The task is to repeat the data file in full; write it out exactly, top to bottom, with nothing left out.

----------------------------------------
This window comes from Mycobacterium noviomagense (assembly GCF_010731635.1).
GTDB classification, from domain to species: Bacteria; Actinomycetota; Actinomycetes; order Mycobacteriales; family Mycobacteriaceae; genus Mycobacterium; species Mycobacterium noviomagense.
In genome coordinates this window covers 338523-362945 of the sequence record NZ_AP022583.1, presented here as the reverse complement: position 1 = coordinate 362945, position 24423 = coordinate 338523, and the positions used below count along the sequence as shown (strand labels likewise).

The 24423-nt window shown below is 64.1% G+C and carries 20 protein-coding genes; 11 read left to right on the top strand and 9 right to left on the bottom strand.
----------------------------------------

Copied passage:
This window comes from Mycobacterium noviomagense (assembly GCF_010731635.1).
GTDB classification, from domain to species: Bacteria; Actinomycetota; Actinomycetes; order Mycobacteriales; family Mycobacteriaceae; genus Mycobacterium; species Mycobacterium noviomagense.
In genome coordinates this window covers 338523-362945 of the sequence record NZ_AP022583.1, presented here as the reverse complement: position 1 = coordinate 362945, position 24423 = coordinate 338523, and the positions used below count along the sequence as shown (strand labels likewise).

The 24423-nt window shown below is 64.1% G+C and carries 20 protein-coding genes; 11 read left to right on the top strand and 9 right to left on the bottom strand.